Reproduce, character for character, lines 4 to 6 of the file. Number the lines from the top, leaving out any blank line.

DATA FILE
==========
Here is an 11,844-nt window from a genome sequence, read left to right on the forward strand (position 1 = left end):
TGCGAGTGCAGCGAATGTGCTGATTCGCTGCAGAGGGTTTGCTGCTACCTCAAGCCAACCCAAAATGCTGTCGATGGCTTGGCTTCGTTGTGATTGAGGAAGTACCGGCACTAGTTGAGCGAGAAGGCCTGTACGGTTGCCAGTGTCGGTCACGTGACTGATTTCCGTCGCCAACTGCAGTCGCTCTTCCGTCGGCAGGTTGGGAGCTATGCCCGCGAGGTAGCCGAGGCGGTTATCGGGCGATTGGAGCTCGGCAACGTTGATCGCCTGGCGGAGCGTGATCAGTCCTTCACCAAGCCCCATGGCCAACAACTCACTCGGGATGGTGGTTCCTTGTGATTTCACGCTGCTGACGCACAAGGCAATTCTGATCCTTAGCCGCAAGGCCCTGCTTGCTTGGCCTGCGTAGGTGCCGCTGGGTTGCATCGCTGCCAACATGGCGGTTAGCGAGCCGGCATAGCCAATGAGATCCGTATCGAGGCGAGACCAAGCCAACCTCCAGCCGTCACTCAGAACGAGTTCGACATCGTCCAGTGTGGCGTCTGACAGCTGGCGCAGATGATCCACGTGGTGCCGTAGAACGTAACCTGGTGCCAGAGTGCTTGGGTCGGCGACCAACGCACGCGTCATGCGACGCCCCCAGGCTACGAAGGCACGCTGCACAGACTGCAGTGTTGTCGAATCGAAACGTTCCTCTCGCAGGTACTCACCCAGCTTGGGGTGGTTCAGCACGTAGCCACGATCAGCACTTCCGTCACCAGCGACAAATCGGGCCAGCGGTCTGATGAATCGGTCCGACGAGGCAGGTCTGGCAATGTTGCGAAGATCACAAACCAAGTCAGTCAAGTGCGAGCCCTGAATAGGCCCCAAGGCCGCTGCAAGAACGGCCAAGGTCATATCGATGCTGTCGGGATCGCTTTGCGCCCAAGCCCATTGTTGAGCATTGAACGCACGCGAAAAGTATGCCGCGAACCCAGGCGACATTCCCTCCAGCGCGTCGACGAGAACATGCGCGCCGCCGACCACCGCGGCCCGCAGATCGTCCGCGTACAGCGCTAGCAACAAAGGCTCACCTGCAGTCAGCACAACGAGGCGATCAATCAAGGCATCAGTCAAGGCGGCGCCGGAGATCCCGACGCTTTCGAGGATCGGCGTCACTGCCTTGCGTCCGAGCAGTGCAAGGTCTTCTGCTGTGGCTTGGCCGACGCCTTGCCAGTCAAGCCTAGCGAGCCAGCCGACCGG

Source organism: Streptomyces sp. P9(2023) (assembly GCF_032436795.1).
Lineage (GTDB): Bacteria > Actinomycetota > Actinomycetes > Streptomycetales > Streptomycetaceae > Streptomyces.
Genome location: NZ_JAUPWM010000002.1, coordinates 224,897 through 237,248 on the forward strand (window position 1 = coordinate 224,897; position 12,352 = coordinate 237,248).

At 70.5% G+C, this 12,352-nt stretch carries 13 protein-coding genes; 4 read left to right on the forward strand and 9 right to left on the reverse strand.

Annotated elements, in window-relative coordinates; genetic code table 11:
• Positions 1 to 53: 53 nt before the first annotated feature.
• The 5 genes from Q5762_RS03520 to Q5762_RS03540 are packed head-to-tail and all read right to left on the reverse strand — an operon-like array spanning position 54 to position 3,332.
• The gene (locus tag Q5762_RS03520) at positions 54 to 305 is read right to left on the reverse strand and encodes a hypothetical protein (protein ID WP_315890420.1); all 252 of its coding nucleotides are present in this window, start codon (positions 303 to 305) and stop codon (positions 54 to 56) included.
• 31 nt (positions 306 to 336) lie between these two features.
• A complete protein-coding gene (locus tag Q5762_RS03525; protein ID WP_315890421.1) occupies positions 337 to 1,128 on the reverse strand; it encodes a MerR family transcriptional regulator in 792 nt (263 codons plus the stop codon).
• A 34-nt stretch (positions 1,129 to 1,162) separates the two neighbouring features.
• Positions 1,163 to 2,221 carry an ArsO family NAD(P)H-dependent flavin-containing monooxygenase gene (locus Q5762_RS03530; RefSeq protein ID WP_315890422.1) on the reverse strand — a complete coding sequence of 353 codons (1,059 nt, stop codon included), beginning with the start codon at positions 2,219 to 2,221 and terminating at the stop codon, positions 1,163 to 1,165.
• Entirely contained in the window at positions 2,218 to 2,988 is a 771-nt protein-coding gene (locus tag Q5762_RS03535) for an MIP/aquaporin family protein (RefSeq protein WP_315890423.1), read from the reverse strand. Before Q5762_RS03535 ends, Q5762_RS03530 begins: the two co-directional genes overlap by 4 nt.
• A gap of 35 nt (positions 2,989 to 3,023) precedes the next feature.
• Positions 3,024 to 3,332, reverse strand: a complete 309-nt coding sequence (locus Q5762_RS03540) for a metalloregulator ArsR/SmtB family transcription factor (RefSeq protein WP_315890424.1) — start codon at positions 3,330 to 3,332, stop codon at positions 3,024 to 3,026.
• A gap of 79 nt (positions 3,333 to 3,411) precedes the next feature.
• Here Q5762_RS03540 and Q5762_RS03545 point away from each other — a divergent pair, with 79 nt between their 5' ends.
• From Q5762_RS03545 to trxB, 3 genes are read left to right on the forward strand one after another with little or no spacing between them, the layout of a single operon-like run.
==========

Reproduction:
Lineage (GTDB): Bacteria > Actinomycetota > Actinomycetes > Streptomycetales > Streptomycetaceae > Streptomyces.
Genome location: NZ_JAUPWM010000002.1, coordinates 224,897 through 237,248 on the forward strand (window position 1 = coordinate 224,897; position 12,352 = coordinate 237,248).

At 70.5% G+C, this 12,352-nt stretch carries 13 protein-coding genes; 4 read left to right on the forward strand and 9 right to left on the reverse strand.